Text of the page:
Calling Database Stored Procedures

Read(404) Label: call stored procedure, proc,

Besides data tables, store procedures are also very important for database management. esProc is able to call database stored procedures conveniently. This part illustrates how to call various stored procedures with db.proc() function.

Calling stored procedures without return values

Stored procedures are used to return query results or only to implement the database operations without returning results. Let’s first look at how to call stored procedures without return values. Take an oracle stored procedure as an example. The stored procedure proc1 has only one input parameter and no output parameter:

 

create or replace procedure pro1

(pid IN VARCHAR)

as

begin

insert into emp values(pid,'mike');

update emp set name='rose' where id=pid;

commit;

end;

 

You can use execute function or proc function to call this stored procedure:

 

A

1

=connect("ora")

2

>A1.execute("{call proc1(?)}",4)

3

>A1.close()

A1 connects to the database. A2 uses execute function to call the stored procedure in which the input parameter value is 4. When the stored procedure is executed, database connection is closed in A3.

 

A

1

=connect("ora")

2

>A1.proc("{call proc1(?)}",4:0:"i":)

3

>A1.close()

A1 connects to the database and A3 closes the connection. Different from the previous code, a description is added after the parameter when A2 calls the stored procedure proc1. esProc’s proc function can be used to call stored procedures without return parameters, like proc1, though it is mainly used to call stored procedures that return values and result sets.

The complete format of each parameter for calling a stored procedure is a:t:m:v, in which a is the parameter value, t represents the parameter’s data type, m is an input or output mode of the parameter and v is the name of the variable representing the returned result if the stored procedure has one. In this piece of code, 4:0:"i": defines a parameter whose value is 4, whose data type, specified by 0, will be automatically identified by esProc and which is an input mode specified by "i". To specify the data type manually, the code can be written as 4:1:"i":, where the 1 in the middle represents the integer type(int). For more information about the parameter data types supported by esProc, refer to Appendix: Definitions of Parameter Data Types.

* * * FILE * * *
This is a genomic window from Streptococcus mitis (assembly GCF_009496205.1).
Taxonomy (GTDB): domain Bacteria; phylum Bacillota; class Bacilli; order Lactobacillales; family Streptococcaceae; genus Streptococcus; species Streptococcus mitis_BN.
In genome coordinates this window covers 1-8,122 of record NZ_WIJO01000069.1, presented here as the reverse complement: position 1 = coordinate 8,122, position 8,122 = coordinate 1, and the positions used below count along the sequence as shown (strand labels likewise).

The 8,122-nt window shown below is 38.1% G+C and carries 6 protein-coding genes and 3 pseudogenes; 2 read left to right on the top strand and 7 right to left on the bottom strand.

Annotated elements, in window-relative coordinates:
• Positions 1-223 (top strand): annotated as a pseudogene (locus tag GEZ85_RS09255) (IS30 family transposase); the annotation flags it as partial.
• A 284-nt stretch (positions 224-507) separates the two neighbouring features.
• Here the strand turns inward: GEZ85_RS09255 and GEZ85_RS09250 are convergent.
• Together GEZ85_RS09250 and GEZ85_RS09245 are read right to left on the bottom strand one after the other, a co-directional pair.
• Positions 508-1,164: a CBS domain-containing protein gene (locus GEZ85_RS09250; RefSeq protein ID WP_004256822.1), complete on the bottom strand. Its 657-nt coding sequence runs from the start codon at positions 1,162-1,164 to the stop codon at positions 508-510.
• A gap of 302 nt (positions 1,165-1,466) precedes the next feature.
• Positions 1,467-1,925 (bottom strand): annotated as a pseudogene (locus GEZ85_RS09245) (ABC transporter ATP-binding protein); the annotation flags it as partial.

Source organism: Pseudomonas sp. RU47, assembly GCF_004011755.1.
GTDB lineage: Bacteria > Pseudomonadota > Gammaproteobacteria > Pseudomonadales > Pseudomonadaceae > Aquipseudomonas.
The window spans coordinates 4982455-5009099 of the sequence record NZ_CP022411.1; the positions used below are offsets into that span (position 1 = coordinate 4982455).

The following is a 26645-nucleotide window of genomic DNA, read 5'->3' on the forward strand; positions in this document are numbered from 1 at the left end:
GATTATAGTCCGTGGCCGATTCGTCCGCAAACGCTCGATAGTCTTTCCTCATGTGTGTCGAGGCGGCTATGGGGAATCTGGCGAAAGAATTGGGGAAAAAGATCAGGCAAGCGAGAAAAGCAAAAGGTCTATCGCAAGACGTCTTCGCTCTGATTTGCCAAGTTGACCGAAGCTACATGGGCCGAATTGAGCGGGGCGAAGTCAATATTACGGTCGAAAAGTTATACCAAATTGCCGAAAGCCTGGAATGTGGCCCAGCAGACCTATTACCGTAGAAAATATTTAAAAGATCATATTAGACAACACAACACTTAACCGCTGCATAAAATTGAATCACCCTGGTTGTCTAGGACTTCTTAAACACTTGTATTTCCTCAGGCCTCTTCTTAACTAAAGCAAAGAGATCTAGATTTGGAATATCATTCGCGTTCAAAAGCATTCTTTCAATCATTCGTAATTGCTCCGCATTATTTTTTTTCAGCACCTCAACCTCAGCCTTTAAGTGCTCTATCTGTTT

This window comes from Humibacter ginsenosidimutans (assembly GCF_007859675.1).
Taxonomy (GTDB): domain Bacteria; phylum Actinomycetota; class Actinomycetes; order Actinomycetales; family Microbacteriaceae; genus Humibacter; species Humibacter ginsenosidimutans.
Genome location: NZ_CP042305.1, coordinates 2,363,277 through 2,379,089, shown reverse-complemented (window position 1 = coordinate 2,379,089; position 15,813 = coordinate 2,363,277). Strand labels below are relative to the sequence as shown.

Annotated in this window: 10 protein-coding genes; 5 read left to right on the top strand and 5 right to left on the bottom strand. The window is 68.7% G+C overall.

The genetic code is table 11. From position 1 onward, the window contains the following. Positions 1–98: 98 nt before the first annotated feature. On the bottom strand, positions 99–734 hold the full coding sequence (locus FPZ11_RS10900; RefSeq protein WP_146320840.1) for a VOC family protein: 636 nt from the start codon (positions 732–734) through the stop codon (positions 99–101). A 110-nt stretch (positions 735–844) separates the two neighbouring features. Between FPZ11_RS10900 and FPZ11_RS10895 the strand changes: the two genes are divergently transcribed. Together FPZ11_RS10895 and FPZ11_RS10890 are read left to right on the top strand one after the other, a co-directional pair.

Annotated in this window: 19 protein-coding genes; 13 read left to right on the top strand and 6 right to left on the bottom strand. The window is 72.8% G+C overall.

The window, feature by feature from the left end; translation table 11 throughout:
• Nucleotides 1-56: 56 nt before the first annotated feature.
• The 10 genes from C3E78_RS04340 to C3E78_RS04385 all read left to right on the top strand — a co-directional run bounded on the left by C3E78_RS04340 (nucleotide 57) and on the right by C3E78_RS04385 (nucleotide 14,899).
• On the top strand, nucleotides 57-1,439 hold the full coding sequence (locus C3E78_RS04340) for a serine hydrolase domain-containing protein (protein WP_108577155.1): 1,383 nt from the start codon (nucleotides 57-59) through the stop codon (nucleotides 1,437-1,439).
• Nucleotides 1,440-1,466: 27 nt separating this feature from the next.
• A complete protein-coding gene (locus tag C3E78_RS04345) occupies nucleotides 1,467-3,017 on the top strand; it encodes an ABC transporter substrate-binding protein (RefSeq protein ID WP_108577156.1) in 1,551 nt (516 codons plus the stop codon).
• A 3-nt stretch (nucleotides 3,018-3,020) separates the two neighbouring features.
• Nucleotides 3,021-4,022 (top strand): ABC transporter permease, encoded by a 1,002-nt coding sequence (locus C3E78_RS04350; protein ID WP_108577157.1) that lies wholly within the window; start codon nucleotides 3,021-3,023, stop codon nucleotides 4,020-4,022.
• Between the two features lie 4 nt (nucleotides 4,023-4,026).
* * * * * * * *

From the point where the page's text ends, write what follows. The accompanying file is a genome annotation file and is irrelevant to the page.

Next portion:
Calling stored procedures that return a single value

Stored procedures with returned values can be called only by proc function. The stored procedure below returns one parameter value, so proc function, instead of execute function, will be used.

create or replace procedure testb

(para1 in varchar2,para2 out varchar2) 

as

begin

select name into para2 from emp where id= para1;

end testb;

Here’s the code for calling this stored procedure by esProc:

 

A

1

=connect("ora")

2

=A1.proc("{call testb(?,?)}",1:0:"i":,:11:"o":name)

3

=name

4

>A1.close()

A1 connects to the database and A4 closes the connection.

A2 uses proc function to call the stored procedure testb. Here two parameters are used: one is 1:0: "i" whose value is 1 and which is an input mode with automatically identified data type; the other is 11: "o":name in which 11 represents the string type (see Appendix: Definitions of Parameter Data Types for more), "o" represents an output mode and name defines an esProc variable to receive the return value.

A3 gets the value of the variable name, which is the output result of the stored procedure. The data type of the variable value is determined by the stored procedure. In this example, name is used to return the name of the employee of specified number and the data type of the returned result is string.

For a stored procedure, there’re 3 parameter modes – input, output and input&output – represented respectively by "i","o" and "io". The input&output parameter can both input data and get assigned by the stored procedure.

Calling stored procedures that return a single result set

In more cases, stored procedures return result sets. The following stored procedure RQ_TEST_CUR returns a single result set:

CREATE OR REPLACE PROCEDURE RQ_TEST_CUR

(

V_TEMP OUT TYPE.RQ_REF_CURSOR,

PID IN VARCHAR

)

AS

BEGIN

OPEN V_TEMP FOR SELECT * FROM TEST WHERE ID =PID;

END RQ_TEST_CUR;

The stored procedure has an input parameter and returns a result set using a cursor. Here’s the code for calling the stored procedure in esProc:

 

A

1

=connect("ora")

2

=A1.proc("{call RQ_TEST_CUR(?,?)}",:101:"o":table1,1:0:"i":)

3

=table1

4

>A1.close()

A2 uses proc function to call the stored procedure: =A1.proc("{call RQ_TEST_CUR(?,?)}",:101:"o":table1, 1:0:"i":). The following explains the parameters defined in proc function.

The SQL string "{call RQ_TEST_CUR(?,?)}" contains the stored procedure name. The question marks represent SQL parameters.